Q: What are some of the most effective treatments currently available for BFRBs?
A: Scientific data shows us that Body-focused Repetitive Behaviors (BFRBs) are treatable conditions, but solutions often can take a while to be effective. The best behavioral intervention is often referred to habit reversal therapy, which is another way of referring to learning and strengthening new behaviors to cut back on the body-focused repetitive behaviors. Medications have also been shown to help. For example, Selective Serotonin Reuptake Inhibitors (SSRIs) are a popular treatment option. N-acetylcysteine (NAC) is an amino acid with glutamate regulating properties that has been shown to reduce impulses to pull your hair. Clomipramine has provided relief for some people who pull their hair (a condition known as trichotillomania). Psychotherapy can also help, specifically Cognitive Behavior Therapy (CBT). Some research indicates that CBT can sometimes be more effective than medication when trying to treat BFRBs.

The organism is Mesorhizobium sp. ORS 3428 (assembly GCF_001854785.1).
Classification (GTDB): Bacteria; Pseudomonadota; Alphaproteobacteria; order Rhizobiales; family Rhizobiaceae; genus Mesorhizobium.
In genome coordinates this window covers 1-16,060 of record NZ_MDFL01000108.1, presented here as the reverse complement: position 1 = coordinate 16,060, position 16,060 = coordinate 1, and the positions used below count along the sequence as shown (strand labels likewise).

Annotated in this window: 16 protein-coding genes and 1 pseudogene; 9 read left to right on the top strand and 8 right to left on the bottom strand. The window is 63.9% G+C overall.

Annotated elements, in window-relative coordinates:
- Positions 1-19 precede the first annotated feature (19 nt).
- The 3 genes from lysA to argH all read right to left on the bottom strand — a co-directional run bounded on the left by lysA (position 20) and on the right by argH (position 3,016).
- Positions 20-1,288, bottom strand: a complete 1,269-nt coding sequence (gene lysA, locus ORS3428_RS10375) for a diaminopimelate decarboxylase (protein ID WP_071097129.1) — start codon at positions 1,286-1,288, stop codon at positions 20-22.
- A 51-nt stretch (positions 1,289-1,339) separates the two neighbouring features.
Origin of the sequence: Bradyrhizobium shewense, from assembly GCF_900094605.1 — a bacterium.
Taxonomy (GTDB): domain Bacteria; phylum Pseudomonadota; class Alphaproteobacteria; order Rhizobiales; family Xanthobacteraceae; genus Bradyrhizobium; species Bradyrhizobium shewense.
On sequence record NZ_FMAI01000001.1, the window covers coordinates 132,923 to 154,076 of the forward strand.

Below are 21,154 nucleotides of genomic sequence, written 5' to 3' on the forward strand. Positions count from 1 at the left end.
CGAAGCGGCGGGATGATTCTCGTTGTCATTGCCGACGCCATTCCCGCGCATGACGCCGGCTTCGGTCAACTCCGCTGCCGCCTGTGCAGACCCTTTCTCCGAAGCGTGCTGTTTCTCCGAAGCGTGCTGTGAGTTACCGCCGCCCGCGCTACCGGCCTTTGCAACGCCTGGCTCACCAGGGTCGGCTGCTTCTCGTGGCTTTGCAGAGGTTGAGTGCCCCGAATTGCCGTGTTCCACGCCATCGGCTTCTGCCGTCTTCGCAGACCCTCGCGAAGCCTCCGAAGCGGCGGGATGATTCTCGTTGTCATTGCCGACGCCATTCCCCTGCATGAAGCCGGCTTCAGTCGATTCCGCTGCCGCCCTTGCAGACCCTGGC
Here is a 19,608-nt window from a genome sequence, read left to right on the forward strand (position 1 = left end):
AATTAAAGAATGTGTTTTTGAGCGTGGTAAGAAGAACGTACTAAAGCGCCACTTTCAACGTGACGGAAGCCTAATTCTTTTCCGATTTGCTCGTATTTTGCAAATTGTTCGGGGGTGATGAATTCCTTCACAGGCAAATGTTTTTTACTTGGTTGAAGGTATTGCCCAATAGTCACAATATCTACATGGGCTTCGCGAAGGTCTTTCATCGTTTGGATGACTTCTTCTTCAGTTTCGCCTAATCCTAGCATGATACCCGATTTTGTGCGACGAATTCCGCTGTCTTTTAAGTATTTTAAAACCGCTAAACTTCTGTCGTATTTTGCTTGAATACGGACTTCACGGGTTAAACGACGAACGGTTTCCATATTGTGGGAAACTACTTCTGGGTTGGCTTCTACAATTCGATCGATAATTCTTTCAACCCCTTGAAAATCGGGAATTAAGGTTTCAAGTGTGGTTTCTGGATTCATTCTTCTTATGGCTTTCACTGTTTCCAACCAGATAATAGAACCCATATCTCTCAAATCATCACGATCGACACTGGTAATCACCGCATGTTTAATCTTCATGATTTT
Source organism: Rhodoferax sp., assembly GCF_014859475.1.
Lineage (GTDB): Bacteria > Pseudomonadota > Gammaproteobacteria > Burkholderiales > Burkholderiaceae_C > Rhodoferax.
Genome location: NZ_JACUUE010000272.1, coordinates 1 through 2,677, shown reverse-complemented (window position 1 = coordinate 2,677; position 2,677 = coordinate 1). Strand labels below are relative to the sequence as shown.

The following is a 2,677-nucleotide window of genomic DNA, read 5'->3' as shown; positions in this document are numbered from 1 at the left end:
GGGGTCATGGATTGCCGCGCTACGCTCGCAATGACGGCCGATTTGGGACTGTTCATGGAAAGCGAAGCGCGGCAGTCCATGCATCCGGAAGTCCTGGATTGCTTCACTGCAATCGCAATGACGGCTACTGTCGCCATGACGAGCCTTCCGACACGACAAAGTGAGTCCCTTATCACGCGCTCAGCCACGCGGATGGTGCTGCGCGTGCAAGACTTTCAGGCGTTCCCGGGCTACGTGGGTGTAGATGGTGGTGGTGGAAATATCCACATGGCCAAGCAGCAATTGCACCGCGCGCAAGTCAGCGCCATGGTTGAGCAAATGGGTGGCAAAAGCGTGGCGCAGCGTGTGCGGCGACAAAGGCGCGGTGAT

Q: What are the most common misconceptions people have about BFRBs?
A: BFRBs are widely misunderstood by the population at large. Some people think that people with BFRBs can just stop their behavior easily and might be just trying to get attention. Most of them do not understand that it is a real condition and that the people who have this condition are suffering and deserve understanding. On the other hand some see people with BFRBs and conclude their are severely mentally ill, which is obviously usually not the case. As with many mental health conditions and compulsive behaviors, a great deal of confusion and ignorance surrounds BFRBs.
Q: Can self-initiated strategies be more effective (or equally effective) than professional treatments?
A: Self-initiated strategies can be effective for dealing with BFRBs. Habit reversal therapy is an example of people developing other behaviors and activities to distract from the repetitive behaviors that bother them. The more occupied people are with constructive behaviors, like exercise, being with friends, reading books, napping or taking a long walk, the less likely they are to be consumed with BFRBs.